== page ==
Tuesday, May 13, 2014

Juan Negrin's Way

Across "the main drag" of Torrelano from my hotel a street begins called Calle del Jardin, I could paraphrase it The Garden Walk - it is lined with trees, but not exactly pastoral, with the buildings at the eastern edge of town on the left, and a field and low brick building on the right. It's the initial step of the walk to work this week, which I inaugurated yesterday. After a walk of a few hundred yards, it turns a corner, and from then on is known as Calle de Juan Negrin.

Juan Negrin was a Spanish Finance Minister in the 1930's, then country leader, apparently known among other things for strengthening the army and helping usher in the post-Franco era. I suspect there are other J. Negrin streets to be found in this country.

The C.J.N. works its way between orchards of artichokes, fruit and nuts, and what appear to be the aftermaths of bombing raids, with sparsely placed buildings like the one across from the train station,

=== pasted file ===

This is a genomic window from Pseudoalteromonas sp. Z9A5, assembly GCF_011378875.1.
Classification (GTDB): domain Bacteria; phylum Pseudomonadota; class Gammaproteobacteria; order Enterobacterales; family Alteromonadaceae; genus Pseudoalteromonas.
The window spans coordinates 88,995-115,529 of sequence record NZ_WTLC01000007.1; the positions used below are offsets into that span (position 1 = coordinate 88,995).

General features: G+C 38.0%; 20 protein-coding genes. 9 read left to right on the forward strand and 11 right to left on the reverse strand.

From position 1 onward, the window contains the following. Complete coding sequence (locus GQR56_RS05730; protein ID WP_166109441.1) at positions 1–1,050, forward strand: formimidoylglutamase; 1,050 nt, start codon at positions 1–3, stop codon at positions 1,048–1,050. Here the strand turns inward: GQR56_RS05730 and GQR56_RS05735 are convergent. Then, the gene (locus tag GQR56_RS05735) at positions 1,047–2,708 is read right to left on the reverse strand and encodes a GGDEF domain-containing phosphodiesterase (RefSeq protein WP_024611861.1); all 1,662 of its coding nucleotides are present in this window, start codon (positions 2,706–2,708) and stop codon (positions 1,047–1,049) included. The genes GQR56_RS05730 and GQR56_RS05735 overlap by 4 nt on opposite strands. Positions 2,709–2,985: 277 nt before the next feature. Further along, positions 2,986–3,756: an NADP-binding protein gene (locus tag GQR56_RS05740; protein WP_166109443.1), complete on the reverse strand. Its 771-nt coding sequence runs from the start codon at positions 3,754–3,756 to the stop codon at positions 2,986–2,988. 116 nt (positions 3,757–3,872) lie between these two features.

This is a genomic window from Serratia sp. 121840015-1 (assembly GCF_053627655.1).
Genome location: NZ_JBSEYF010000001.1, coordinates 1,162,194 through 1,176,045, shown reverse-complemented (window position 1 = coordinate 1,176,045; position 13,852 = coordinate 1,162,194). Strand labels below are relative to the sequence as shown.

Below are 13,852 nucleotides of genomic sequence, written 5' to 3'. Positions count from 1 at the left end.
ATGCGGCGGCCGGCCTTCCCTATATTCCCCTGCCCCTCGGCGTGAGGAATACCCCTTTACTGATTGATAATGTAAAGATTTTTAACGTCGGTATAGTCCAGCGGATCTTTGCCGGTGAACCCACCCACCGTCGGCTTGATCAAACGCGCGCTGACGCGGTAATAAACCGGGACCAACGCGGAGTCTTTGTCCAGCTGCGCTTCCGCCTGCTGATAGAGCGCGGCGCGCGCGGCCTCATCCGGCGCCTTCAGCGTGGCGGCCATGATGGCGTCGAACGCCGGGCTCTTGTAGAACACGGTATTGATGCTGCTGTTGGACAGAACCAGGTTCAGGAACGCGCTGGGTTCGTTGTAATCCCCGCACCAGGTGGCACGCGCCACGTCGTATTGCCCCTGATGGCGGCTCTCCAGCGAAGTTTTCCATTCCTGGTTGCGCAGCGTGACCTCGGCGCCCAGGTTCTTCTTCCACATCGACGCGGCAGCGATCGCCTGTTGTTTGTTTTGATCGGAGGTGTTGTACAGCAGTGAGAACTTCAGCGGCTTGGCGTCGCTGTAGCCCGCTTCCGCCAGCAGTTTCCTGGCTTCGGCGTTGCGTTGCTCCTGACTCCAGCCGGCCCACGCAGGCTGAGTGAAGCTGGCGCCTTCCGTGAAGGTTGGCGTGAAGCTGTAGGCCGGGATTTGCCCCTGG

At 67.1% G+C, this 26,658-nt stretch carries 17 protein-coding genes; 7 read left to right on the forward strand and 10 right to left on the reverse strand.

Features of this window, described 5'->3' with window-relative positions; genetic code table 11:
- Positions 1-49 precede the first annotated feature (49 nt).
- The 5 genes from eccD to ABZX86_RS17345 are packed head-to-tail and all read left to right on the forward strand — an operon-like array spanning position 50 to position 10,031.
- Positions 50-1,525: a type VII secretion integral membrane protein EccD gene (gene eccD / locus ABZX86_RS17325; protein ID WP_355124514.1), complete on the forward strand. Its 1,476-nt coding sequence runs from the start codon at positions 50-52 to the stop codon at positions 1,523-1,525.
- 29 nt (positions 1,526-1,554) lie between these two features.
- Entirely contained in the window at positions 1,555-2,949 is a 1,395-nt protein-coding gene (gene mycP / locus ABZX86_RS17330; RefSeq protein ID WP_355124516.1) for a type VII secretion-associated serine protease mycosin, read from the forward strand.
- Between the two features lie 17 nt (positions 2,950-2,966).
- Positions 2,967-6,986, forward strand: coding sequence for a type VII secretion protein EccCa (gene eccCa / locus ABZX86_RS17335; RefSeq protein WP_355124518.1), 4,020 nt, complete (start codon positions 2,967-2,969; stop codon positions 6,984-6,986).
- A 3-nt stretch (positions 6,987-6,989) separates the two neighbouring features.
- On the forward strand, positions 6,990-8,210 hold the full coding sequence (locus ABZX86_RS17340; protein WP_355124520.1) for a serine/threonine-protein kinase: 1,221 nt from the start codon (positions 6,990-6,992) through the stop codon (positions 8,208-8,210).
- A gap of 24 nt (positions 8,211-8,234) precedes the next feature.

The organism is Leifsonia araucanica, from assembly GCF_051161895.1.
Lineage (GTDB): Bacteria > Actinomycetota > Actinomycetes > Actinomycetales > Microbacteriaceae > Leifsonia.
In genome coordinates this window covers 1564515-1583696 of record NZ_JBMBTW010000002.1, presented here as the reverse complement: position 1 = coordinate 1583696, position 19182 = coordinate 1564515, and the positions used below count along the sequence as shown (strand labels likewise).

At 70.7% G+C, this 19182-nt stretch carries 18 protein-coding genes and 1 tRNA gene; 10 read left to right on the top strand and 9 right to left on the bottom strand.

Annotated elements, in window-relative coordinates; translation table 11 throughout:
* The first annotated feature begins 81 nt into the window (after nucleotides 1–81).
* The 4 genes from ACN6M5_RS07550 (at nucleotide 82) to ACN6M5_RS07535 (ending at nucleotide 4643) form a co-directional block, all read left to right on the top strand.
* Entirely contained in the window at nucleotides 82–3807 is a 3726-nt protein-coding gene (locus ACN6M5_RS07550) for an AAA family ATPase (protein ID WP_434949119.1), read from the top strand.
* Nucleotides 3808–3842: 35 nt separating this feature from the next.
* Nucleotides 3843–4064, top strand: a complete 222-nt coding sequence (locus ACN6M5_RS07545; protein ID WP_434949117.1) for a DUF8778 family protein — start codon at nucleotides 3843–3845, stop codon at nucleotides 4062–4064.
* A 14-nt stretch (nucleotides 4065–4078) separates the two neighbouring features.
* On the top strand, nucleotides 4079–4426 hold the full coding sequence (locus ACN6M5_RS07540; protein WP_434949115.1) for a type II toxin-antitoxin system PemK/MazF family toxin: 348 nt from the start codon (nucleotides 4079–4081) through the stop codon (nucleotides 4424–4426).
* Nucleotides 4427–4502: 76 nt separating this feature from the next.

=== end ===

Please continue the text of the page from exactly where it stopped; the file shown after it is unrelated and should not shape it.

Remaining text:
perhaps once elegant houses, perhaps businesses,  definitely not apartment blocks; missing roofs usually, no glass anywhere, well-graffiti'd, never, of course, made of wood, which has forever been in short supply and expensive.

Clusters of palm trees appear here and there, one laid out like an orchard, with careful stacks of fronds between, it can't only be for Palm Sunday, I am thinking, is there food there? At one point there is a fairly new windmill of an old design long used to pump water, and on its vane, optimistically hand-lettered, .com (I can't recall the name of the company.)

After a mile or two, you get glimpses of the business park which is my destination, home to at least one major shoe manufacturer among other things. All business/industrial parks are more or less the same; this one sports the de rigeur roundabouts of the European context, is perhaps a little more dense, but the height of the buildings, and its overall size are seen across America as well.

Near this midway spot on my "trial run" of this route, I encountered a man in his seventies, on a walk with his dog, tossing bits of meat to disheveled-looking small dogs who lived in what could be called a small farmyard. I encountered several pedestrians, and only a few cars and motorcycles.

My colleagues here think I'm a bit insane, I believe, to be walking to work. I feel quite proud.

No comments:

Post a Comment